Taiwanese Dishes You Must Try
Mike and Jessie explore Taiwanese restaurants in New York and try some of the most popular dishes.
Danzai mian (擔仔麵, dànzǎimiàn) from Dùxiǎoyuè (度小月) of Tainan
Taiwanese cuisine (traditional Chinese: 台灣菜; simplified Chinese: 台湾菜; pinyin:Táiwāncài; Pe̍h-ōe-jī: Tâi-oân liāu-lí (臺灣料理)) has several variations. In addition to the following representative dishes from the people of Hoklo (Hō-ló) ethnicity (seeTaiwanese people), there are also Aboriginal, Hakka, and local derivatives of Chinese cuisines such as beef noodle soup.
Taiwanese cuisine itself is often associated with influences from mid to southern provinces of Mainland China, most notably from the province of Fujian (Hokkien), but influences from all of Mainland China can easily be found. A notable Japanese influence also exists due to the period when Taiwan was under Japanese rule. Traditional Chinese food can be found in Taiwan, alongside Fujian and Hakka-style as well as native Taiwanese dishes, includes dishes from Guangdong, Jiangxi,Chaoshan, Shanghai, Hunan, Sichuan and Beijing.
Ingredients and Culture
Pork, seafood, chicken, rice, and soy are very common ingredients. Beef is far less common, and some Taiwanese (particularly the elderly generation) still refrain from eating it. This is in part due to the considerations of some Taiwanese Buddhists, a traditional reluctance towards slaughtering precious cattle needed for agriculture, and an emotional attachment and feeling of gratefulness and thanks to the animals traditionally used for very hard labour. However, due to influeneces from the influx of out of province Chinese in the early 1900s, the Taiwanese version of beef noodle soup is now one of the most popular dishes in Taiwan.
Taiwan’s cuisine has also been influenced by its geographic location. Living on a crowded island, the Taiwanese had to look aside from the farmlands for sources of protein. As a result, seafood figures prominently in their cuisine. This seafood encompasses many different things, from large fish such as tuna and grouper, to sardines and even smaller fish such as anchovies. Crustaceans, squid, and cuttlefish are also eaten.
Because of the island’s sub-tropical location, Taiwan has an abundant supply of various fruit, such as papayas, starfruit, melons, and citrus fruit. A wide variety of tropical fruits, imported and native, are also enjoyed in Taiwan. Other agricultural products in general arerice, corn, tea, pork, poultry, beef, fish, and other fruits and vegetables. Fresh ingredients in Taiwan are readily available from markets.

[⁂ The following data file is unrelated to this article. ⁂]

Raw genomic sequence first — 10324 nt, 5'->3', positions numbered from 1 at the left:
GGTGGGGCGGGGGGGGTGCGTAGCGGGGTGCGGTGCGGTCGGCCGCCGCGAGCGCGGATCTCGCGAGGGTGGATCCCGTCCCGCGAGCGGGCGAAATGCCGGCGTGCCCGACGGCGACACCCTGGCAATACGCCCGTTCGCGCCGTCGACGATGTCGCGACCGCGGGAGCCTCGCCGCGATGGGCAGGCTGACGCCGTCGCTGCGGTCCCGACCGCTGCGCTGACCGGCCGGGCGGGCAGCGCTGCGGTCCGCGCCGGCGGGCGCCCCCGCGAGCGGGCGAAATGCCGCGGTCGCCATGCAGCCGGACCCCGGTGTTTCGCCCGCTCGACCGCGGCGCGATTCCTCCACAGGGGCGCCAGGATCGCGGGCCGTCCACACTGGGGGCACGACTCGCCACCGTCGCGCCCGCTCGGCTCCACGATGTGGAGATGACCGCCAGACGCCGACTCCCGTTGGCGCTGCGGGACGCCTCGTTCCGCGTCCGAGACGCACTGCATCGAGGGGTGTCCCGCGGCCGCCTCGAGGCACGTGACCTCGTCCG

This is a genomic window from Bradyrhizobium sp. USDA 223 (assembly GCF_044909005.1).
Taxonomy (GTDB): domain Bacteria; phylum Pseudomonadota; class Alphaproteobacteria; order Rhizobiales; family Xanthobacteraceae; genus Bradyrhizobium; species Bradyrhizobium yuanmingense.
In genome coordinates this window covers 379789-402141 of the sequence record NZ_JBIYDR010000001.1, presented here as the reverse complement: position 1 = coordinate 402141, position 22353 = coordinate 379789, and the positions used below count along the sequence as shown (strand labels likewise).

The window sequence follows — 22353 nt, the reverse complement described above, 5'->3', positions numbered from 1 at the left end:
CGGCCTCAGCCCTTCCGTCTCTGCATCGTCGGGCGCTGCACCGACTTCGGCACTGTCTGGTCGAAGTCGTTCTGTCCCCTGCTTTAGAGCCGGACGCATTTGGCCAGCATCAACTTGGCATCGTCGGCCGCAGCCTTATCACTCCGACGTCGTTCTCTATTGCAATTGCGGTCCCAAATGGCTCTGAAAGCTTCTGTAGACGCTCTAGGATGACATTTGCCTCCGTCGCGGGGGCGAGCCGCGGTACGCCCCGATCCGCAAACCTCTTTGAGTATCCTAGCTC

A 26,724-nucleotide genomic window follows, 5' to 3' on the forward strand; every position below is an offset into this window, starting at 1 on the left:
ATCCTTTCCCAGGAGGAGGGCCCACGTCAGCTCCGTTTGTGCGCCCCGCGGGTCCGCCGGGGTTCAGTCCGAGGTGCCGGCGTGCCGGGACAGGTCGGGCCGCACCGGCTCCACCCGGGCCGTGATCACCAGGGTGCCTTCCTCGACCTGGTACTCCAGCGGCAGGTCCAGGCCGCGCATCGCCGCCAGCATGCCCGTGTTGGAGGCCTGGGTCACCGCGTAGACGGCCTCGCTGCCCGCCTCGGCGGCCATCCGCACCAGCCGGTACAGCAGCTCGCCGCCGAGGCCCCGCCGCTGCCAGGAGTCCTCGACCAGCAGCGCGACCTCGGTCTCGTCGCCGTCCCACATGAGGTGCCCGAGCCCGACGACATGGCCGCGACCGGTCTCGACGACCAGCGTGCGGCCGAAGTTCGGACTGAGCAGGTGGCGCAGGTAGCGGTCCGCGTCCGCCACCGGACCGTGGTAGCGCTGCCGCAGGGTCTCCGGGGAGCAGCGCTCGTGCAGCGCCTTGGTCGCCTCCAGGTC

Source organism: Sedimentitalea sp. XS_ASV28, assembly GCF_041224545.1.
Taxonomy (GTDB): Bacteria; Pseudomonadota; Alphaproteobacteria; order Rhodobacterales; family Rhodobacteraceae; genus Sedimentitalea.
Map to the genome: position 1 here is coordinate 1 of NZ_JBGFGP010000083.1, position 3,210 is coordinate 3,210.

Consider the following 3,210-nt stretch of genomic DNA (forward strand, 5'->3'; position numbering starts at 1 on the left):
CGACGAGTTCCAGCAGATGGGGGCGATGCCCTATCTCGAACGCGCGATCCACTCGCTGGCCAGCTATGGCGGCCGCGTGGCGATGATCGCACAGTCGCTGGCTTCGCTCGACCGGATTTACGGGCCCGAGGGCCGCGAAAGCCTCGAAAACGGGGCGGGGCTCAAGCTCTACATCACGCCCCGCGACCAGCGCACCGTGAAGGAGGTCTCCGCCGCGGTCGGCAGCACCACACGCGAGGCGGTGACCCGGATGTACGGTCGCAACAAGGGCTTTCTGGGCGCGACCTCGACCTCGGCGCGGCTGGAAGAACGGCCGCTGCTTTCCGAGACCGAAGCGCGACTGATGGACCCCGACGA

In many of their dishes, the Taiwanese have shown their creativity in their selection of spices. Taiwanese cuisine relies on an abundant array of seasonings for flavour: soy sauce, rice wine, sesame oil, fermented black beans, pickled daikon, pickled mustard greens, peanuts, chili peppers, cilantro (sometimes called Chinese parsley), and a local variety of basil (九層塔 jiǔcéngtǎ, literally “nine story pagoda”).
The Taiwanese xiaochi has gained much reputation internationally. Many travelers go to Taiwan just for xiaochi. The most common place to enjoy xiaochi in Taiwan is in a night market. Each night market also has its own famous xiaochi.
Moreover, the Taiwanese xiaochi has been improving to a higher level. Nowadays, Taiwanese xiaochi not only served in Night Markets but some luxury and high-end restaurants. The prices usually jump 100% or even higher in the restaurants. Also, the Taiwanese government supports the Taiwanese xiaochi and has held national xiaochi events in Taiwan regularly.
A Fenchihu Bento Box
- Chiayi: Turkey rice bowls (火雞肉飯 hǔojī ròu fàn) are bowls of rice with shredded turkey layered on top, often accompanied by pickled daikon radish. The rice is drizzled with a kind of gravy made from the turkey drippings and soy sauce.
- Hsinchu: pork balls, 貢丸 （gòngwán）, which are often eaten in soup， 湯 (tang). Rice vermicelli, 米粉 (mǐfěn), are another Hsinchu specialty. They are often eaten ‘dry’, 乾 (gān, not in a soup) with mushroom and ground pork.
- Dasi, Taoyuan dried tofu (大溪豆乾 dàxī dòugān)
- Taichung: Suncake is the most noted pastries of Taichung. It is baked layered puff pastry with a sweet center often made with honey or molasses. Also, Nagasaki-style Castella and nougats (牛軋糖 niúgátáng, nougat).
- Tainan City Dan zai noodles (台南擔仔麵 Tâi-lâm tàⁿ-á-mī, Táinán dànzǎimiàn), shrimp and meat dumplings (蝦仁肉丸 hê-jîn bah-ôan, xiārén ròuwán), and shrimp crackers/biscuits are among the most notable local dishes. Another popular dish originating in Tainan is “oily rice” (台南油飯 Tâi-lâm iû-pn̄g, Táinán yóufàn), a rice dish containing savoury oils and shredded pork meat, mushrooms, and dried shrimp. Coffin Bread (棺材板 guāncáibǎn) is similar to French toast or bread bowl soups, but filled with savory fillings, such as black pepper beef or curried chicken. Thick cut bread is dipped in egg, deep fried, cut along three sides, opened and filled, and eaten.